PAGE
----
Belfast Telegraph

Tuesday 16 September 2014

Detective murder probe 'difficult'

Garda Commissioner Martin Callinan at the funeral of Detective Garda Adrian Donohoe

The garda chief has said no one underestimates how difficult it will be to bring the killers of Detective Garda Adrian Donohoe to justice.

Garda Commissioner Martin Callinan said steady progress was being made in the murder investigation, which he revealed would be slow and painstaking.

He maintained he was optimistic that those responsible would be brought before the courts.

"No one, including myself, is underestimating how difficult that process will be," said the commissioner. "But we have very good people working on the case. Very committed and dedicated people."

Thousands of gardai joined mourners at the funeral of the respected detective, who was killed as he confronted a gang of men on rural roads near his home on the Cooley peninsula near the border last Friday night.

Mr Callinan gave a reassurance that no stone will be left unturned in trying to bring Det Donohoe's killers to justice. The 41-year-old was shot in the head as he approached a five-man gang at a car in the grounds of his local credit union in the village of Lordship.

An 08-D navy Volkswagen Passat - stolen from Clogherhead in Co Louth on January 22 and used in the attack on Friday night - was later being found burnt out beside a forest in south Armagh.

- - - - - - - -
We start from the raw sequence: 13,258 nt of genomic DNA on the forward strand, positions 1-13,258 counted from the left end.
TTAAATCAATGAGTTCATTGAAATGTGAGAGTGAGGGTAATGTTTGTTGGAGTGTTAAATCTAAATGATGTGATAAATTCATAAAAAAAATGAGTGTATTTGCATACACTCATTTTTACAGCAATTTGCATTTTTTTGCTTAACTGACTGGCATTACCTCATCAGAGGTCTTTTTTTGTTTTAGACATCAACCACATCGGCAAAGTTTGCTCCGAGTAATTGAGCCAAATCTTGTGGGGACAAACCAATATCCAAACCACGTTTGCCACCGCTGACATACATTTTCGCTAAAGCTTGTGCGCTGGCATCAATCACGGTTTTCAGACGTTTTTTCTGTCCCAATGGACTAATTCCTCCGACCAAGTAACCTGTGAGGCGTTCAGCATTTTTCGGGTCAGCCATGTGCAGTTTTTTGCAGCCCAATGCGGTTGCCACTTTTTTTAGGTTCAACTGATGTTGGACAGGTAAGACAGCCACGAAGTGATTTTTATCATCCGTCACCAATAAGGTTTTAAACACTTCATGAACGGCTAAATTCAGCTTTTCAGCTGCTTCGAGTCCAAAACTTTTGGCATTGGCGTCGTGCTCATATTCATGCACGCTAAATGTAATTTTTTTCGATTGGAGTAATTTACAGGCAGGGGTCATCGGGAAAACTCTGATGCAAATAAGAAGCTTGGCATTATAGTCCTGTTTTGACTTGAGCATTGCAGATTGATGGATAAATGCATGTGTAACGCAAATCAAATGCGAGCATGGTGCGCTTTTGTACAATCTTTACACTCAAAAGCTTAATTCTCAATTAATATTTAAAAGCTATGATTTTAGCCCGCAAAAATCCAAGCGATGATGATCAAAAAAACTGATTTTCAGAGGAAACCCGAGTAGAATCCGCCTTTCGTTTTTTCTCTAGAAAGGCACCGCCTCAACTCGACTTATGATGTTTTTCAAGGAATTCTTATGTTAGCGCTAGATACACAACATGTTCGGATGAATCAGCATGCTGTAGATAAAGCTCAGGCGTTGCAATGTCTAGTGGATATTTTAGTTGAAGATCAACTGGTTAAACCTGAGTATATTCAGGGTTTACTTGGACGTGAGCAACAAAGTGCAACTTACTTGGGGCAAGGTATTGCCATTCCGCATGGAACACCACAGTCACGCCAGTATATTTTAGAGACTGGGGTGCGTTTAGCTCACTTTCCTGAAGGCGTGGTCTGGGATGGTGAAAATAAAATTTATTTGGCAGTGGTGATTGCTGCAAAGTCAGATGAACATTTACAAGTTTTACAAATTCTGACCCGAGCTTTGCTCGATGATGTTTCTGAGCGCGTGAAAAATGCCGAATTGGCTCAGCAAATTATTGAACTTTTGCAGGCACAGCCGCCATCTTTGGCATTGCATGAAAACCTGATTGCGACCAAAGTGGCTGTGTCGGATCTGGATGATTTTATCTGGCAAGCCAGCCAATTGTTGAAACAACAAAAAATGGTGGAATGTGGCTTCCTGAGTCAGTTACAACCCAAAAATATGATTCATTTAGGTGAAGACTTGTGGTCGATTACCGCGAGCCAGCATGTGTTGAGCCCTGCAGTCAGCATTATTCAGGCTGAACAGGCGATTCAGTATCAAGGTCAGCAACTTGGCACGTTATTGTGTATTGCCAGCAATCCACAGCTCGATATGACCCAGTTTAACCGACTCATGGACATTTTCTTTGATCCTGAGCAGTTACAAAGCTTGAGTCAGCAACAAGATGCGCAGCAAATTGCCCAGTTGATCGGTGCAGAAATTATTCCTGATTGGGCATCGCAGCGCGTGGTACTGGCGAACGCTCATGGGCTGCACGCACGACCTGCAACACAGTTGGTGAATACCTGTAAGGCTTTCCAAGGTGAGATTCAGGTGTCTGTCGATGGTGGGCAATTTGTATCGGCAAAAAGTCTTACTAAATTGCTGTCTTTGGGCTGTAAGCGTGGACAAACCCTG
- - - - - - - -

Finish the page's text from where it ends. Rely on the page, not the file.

"All of the resources that the state can deploy at the moment are being utilised in this investigation," said the commissioner. "All of the national units and all of the specialist units are assisting the local gardai, who are doing a tremendous job of work up there in pulling those details together."

The garda chief appealed for gardai and the PSNI to be given the space to catch the killers, adding that it would be dangerous for them to reveal information on suspects or investigation tactics.

Justice Minister Alan Shatter issued a fresh appeal for information. "There are husbands, wives, sons, daughters, neighbours, friends, who must know the individuals engaged in this," said Mr Shatter. "They are not five people operating in a vacuum."

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